Micro-Combat: Learning About Antimicrobial Resistance and How to Fight Infectious Disease with a Card Game
Schools in the United Kingdom, Greece, Portugal and Spain test a role play card game during World Antibiotic Awareness Week13.11.2017
Bacterial resistance to antibiotics is a huge global health risk, but the fight against this threat depends not only on a rapid diagnosis and an appropriate treatment. Campaigns to provide information and raise awareness are also key tools in this battle against the clock. With this in mind, a team from the ISGlobal Antimicrobial Resistance Initiative has produced an entertaining and educational card game called Micro-combat designed to raise awareness among young people about how infections are transmitted and how they can be avoided.
"We believe that play is an excellent way for young people to learn about the problems associations with infectious diseases and antimicrobial resistance" explains Clara Ballesté, coordinator of ISGlobal's Antimicrobial Resistance Initiative.
During World Antibiotic Awareness Week (13 to 19 November), Micro-combat will face its first acid test, when students and teachers in schools across the United Kingdom, Greece, Portugal and Spain will evaluate its appeal as a game and its effectiveness as a learning tool.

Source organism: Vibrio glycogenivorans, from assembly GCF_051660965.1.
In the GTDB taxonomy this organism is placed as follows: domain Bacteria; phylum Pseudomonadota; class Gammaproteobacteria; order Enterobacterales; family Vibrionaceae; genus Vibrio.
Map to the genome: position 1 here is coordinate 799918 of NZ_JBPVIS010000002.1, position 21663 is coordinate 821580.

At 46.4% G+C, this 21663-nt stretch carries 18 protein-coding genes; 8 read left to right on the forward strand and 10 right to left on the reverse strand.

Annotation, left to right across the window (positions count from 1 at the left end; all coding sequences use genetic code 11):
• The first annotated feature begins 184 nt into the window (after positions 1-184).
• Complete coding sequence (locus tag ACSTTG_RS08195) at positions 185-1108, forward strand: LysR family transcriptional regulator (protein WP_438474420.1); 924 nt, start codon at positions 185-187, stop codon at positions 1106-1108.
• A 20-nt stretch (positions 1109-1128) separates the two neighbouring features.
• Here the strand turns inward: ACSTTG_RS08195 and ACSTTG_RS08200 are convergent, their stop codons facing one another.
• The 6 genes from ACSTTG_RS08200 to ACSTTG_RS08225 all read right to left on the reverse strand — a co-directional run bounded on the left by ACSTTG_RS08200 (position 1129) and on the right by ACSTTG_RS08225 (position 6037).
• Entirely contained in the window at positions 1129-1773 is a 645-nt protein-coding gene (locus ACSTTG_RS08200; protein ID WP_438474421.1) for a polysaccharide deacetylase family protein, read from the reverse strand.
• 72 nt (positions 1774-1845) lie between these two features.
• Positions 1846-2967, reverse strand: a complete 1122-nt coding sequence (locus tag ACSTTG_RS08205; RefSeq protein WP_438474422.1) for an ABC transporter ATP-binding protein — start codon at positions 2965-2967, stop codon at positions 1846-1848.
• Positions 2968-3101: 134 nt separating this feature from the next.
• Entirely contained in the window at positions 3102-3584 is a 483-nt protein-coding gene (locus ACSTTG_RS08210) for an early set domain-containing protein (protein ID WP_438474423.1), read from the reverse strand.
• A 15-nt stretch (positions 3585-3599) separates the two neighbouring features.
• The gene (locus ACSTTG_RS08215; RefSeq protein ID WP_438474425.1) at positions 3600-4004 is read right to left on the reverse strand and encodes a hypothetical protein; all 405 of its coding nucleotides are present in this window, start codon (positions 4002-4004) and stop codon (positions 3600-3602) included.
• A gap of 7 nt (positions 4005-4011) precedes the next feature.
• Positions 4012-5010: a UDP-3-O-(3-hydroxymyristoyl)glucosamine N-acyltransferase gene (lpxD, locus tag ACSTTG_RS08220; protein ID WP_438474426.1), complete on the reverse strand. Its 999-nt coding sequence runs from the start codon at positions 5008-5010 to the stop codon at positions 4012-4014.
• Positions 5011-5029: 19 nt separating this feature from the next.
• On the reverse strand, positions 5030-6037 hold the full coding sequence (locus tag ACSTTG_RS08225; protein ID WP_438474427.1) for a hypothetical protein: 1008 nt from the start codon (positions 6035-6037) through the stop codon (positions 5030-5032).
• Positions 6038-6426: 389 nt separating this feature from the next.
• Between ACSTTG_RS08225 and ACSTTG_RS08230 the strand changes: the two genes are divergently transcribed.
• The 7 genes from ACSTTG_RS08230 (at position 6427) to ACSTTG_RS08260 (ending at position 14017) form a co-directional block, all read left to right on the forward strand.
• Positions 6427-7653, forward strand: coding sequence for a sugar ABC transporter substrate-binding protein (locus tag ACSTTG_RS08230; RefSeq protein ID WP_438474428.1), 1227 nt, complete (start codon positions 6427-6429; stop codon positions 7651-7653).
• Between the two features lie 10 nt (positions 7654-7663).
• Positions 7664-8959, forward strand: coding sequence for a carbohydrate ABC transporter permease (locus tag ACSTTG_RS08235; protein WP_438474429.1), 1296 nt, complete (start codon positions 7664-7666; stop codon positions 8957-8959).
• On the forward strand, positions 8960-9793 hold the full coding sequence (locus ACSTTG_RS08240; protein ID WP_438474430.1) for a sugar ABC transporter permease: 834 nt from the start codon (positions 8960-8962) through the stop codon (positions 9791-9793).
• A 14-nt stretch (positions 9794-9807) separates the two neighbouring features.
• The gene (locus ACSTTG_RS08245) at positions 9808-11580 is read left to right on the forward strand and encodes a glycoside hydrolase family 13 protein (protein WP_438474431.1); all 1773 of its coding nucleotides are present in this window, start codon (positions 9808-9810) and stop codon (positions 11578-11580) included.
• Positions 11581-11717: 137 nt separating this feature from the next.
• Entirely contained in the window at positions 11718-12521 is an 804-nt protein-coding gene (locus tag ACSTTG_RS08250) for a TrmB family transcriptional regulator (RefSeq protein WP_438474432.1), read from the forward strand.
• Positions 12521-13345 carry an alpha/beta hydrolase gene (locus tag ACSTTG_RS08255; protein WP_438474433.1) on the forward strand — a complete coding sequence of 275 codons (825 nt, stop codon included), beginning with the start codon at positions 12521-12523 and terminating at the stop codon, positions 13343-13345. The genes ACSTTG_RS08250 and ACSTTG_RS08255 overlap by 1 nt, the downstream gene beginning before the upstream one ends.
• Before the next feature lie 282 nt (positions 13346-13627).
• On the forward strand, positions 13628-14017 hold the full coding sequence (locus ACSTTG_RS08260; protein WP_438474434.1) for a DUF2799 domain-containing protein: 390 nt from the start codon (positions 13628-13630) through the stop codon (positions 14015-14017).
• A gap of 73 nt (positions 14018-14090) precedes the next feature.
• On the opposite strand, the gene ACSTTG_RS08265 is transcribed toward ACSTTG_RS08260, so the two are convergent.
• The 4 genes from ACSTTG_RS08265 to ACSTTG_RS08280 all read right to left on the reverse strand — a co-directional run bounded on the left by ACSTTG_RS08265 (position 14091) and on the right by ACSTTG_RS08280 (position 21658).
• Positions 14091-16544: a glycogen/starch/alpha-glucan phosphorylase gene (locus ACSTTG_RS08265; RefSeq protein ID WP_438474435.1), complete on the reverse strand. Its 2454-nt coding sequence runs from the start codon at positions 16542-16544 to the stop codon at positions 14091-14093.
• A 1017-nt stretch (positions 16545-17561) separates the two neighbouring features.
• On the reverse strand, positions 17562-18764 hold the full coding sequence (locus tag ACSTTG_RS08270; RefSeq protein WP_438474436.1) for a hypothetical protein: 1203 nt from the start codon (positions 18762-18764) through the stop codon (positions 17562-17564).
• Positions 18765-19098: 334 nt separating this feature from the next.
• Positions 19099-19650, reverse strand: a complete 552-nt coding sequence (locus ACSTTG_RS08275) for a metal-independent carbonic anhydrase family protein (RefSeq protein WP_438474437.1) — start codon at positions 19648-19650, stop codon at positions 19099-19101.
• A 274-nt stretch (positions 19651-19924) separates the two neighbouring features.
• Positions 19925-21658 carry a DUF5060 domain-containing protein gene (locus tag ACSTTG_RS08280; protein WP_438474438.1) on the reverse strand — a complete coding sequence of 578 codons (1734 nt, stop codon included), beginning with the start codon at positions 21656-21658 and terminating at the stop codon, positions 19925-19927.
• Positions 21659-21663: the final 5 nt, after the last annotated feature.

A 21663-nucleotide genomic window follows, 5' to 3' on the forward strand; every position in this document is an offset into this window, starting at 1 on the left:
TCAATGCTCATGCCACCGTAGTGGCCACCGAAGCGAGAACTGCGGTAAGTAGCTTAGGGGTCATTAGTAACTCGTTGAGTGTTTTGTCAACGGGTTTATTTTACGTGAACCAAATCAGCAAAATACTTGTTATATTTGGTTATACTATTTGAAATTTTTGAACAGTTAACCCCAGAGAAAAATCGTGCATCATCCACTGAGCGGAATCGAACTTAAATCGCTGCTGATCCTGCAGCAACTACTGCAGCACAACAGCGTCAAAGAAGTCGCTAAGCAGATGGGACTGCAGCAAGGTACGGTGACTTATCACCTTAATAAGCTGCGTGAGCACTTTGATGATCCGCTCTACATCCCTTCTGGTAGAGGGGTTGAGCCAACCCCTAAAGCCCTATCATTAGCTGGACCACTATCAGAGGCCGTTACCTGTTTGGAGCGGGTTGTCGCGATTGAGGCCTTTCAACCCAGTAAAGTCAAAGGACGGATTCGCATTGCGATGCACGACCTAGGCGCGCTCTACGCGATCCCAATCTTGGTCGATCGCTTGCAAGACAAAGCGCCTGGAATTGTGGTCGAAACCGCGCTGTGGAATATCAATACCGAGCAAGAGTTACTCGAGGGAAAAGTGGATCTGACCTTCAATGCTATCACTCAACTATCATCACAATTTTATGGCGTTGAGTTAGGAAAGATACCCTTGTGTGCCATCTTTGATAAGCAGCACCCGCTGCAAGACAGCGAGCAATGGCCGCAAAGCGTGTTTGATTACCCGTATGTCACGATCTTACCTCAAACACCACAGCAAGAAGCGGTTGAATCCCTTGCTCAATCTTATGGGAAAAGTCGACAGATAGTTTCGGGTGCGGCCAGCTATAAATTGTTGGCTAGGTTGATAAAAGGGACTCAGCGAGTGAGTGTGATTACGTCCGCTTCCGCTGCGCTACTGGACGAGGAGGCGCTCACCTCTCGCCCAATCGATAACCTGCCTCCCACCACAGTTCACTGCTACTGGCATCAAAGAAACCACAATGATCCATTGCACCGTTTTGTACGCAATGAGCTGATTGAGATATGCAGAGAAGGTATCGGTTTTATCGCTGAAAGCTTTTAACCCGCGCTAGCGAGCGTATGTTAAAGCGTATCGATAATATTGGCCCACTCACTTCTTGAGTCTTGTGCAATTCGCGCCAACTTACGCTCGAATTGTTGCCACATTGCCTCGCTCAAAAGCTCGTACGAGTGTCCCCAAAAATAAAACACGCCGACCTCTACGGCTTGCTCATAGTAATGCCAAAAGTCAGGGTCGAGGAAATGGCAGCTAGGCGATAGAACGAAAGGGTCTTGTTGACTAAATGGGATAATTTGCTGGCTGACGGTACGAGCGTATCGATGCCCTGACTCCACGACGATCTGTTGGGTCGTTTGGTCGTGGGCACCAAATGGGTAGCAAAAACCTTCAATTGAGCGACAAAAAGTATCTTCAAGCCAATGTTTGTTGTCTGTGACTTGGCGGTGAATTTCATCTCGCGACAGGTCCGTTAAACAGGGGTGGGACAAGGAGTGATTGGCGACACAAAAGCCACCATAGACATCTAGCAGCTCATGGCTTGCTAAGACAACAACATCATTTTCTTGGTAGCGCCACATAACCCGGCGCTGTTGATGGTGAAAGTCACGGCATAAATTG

The aim of the card game is to eliminate other players by attacking them with germs: the pathogens can be more or less virulent. However, to attack an opponent, the player must hold cards representing a bacteria, virus, fungus or protozoa, and the corresponding route of transmission. As happens in real life, players who are attacked can escape the effects of the disease if, for example, their immune system is good or they take specific precautions, or if in the course of the game they have acquired powerful cards (representing specific medicines and products or actions capable of curing injuries and fighting vectors or germs). However, the attacker can also overcome this defence with cards representing drug-resistance.
While enjoying themselves, players learn about different kinds of pathogens (bacteria, virus, fungi, protozoa), the many routes of transmission, the nature of infectious diseases, and which drugs are used to combat which disease. At the same time, they also learn about the phenomenon of drug-resistant pathogens.
The game was devised by ISGlobal in collaboration with La Mandarina de Newton and its production was financed by European Health Forum Gastein and European Awareness Day, an ECDC (European Centre for Disease Control) Initiative.